10 Things Breastfeeding Moms Experience

No matter how prepared you are for breastfeeding, there’s bound to be something that surprises you. Breastfeeding feelings are often emotional as well as physical. Many women experience a relaxed, calm state, helping them bond with their babies.

Below is 10 things breastfeeding moms experience.

Milk Coming In: At birth, your breasts will make a thick yellowish substance called colostrum. Colostrum is packed with nutrients and other important substances that help your baby start building up his or her immune system. There will not be a lot of this liquid at first, but the amount will gradually increase over the first couple of days.

Leaking: Your breasts may feel full and leak. Over time, the leaking may slow down as your body gets used to breastfeeding. If your breasts leak, you may find it helpful to put disposable or cloth pads in your bra.

Read Also: Fruits That Aid Milk Production In Breastfeeding Moms

Engorgement: Over the first few weeks after birth, your breasts may become larger, firm, warm, and uncomfortable as your body adjusts to making milk. This is called engorgement.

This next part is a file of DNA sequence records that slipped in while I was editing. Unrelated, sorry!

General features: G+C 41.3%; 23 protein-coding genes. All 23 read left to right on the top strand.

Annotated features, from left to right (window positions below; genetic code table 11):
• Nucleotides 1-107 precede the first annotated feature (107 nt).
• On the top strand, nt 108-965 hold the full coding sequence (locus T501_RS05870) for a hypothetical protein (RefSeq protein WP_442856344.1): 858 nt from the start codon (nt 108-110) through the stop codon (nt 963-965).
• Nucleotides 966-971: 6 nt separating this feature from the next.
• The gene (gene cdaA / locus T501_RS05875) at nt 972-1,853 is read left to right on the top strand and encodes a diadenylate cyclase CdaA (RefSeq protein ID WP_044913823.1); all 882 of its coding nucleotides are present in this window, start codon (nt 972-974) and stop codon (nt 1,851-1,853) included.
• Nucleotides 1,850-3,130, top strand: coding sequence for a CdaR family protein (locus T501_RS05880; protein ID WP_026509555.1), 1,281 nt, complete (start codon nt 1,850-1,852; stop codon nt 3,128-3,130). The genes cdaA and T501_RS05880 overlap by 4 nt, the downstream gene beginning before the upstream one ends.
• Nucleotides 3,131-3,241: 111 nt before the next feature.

Sore Nipples: During the first few weeks of breastfeeding, your nipples may be sore or sensitive as they adjust to your baby’s sucking. If you have cracked or damaged nipple skin, or pain that is not improving over the first 1–2 weeks.

Postpartum Depression: Postpartum depression is depression that some women feel after having a baby. Feelings of postpartum depression are more intense and last longer than those of “baby blues,” a term used to describe the worry, sadness, and tiredness many women experience after having a baby.

Teething/Biting: Once in a while babies might bite the nipple or breast, especially when they are teething.

Refusing to Breastfeed: Sometimes babies will stop wanting to be breastfed. Refusing to be breastfeed is usually temporary. Some reasons your baby may refuse breastfeeding include teething, illness, stress, a change in environment.

Distracted Breastfeeding: Your baby is starting to notice all the things going on around him or her. This can mean that your baby might get distracted while breastfeeding.

Read Also: 10 Tips To Help Parents Pick A Godmother

Weaning: Although breastfeeding is recommended until your baby is at least 12 months old, weaning may happen before then.


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